November 3, 2017

On Taking Stands and Being Heard: Macky Reads The Nowhere Girls

Trigger warning. In fact, lots and lots of trigger warnings. The Nowhere Girls is all too close to real. I have known some girls that have gone through similar things and the stories of the girls in this book are a beautiful, yet no holds barred account of that terrible side of human society where misogyny, ignorance and secrecy ravage the lives of women and girls. In spite of the casual tone and well-crafted words this book may speak in, there are scenes and events that are not necessarily graphic, but they are crystal clear in the pictures they paint. I cannot stress enough how triggering this could possibly be for anyone who has gone through such scenarios.

That said, the 'nowhere girls' Grace, Rosina and Erin will take you on a journey that I personally found more harrowing than any of the other books I read: navigating high school and the sexual predators therein. Grace moves to this new town, where the previous resident of her current house had to move away because she dared speak of the terrible abuse she suffered at the hands of the local football team and was run out of town for her troubles. She then bands together with Rosina and Erin, local misfits to reach out to all the girls in school to band together around one simple spirit: that women be treated with the respect they are due by ending rape culture. From there, the story plays out like an urban fairy tale where the girls, cloaked in anonymity, begin to wage war on rape culture with a majority united front. Banners with powerful statements and incriminating declarations begin popping up at school and the adults that covered up the recent scandal do their best to crack down on the “hurtful propaganda and bullying campaign” waged against the “good young men” of Prescott High.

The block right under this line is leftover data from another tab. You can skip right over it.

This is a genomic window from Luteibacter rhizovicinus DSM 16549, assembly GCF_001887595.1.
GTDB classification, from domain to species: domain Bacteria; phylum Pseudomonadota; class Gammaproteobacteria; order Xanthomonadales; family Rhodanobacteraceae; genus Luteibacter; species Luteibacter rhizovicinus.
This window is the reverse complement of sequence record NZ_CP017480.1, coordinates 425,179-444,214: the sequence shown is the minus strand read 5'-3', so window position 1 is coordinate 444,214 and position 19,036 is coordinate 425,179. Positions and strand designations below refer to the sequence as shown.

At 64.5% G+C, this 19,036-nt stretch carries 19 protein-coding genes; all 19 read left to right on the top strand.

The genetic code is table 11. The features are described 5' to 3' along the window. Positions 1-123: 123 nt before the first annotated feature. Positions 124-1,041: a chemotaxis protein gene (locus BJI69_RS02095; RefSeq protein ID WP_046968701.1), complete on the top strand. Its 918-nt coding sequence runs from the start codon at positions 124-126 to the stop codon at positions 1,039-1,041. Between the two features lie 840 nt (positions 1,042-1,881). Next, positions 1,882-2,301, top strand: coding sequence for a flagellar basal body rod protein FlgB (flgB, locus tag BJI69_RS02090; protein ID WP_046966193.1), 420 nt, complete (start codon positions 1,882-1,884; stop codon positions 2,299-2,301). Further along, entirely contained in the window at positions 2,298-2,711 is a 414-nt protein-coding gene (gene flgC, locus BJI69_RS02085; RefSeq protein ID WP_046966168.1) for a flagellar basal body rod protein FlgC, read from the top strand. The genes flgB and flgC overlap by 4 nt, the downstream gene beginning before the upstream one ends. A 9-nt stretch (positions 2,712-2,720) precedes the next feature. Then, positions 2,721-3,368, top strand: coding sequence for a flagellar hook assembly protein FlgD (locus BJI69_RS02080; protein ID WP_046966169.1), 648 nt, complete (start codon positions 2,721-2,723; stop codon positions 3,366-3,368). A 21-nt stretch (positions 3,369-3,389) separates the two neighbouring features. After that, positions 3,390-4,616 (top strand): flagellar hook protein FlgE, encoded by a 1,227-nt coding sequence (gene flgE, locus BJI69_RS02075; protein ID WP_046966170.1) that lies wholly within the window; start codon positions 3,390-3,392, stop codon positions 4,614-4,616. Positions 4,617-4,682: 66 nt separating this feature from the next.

Maybe not all high schools are the perfect storm of rape culture the way Grace, Rosina and Erin’s high school is, but I have no doubts that the terrible things that have happened to the girls here happen mostly everywhere. And that, to m,e is why this book riveted me to my very core. Because I know that, at that age, I don’t know if I would have been brave enough to take a stand (and perhaps a beating) just so some girls I don’t know too well could get the justice they deserve. I know that I would have been scared. 

But I also know that if there were more of us standing together, I may have been braver. High school kids terrify me more than monsters and demons. Adults complicit in the propagation of injustices inflicted on school kid are a close second to what scares me most in life. So needless to say, this is the scariest book I have read in my life. 

How I wish things would resolve in real life for people who need justice the way our 'nowhere girls' were able to scramble their way towards the hard decisions they had to make. But this book is a tale that proves an age old human thing: if enough of us band together and overcome fear, we can at least make a dent in the darkness that tries to consume us from the shadows of polite culture and hurtful traditions. 

The Nowhere Girls is an ode to consent. A love song to basic human rights. A defiant stand against the prevalent culture that victim blames instead of protecting. The Nowhere Girls comes out October 10, 2017. It’s not a perfect story and I don’t have all the answers on how to make the world better. But if you brace yourself and read it, it may remind us at least that there is indeed strength in numbers and that there are things worth fighting for if we would just be brave enough to stand up for it, and smart enough to stand together.

The Nowhere Girls by Amy Reed
Publisher: Simon Pulse | Publication Date: October 10, 2017
Source: ARC received at BEA 2017 (Thanks!)


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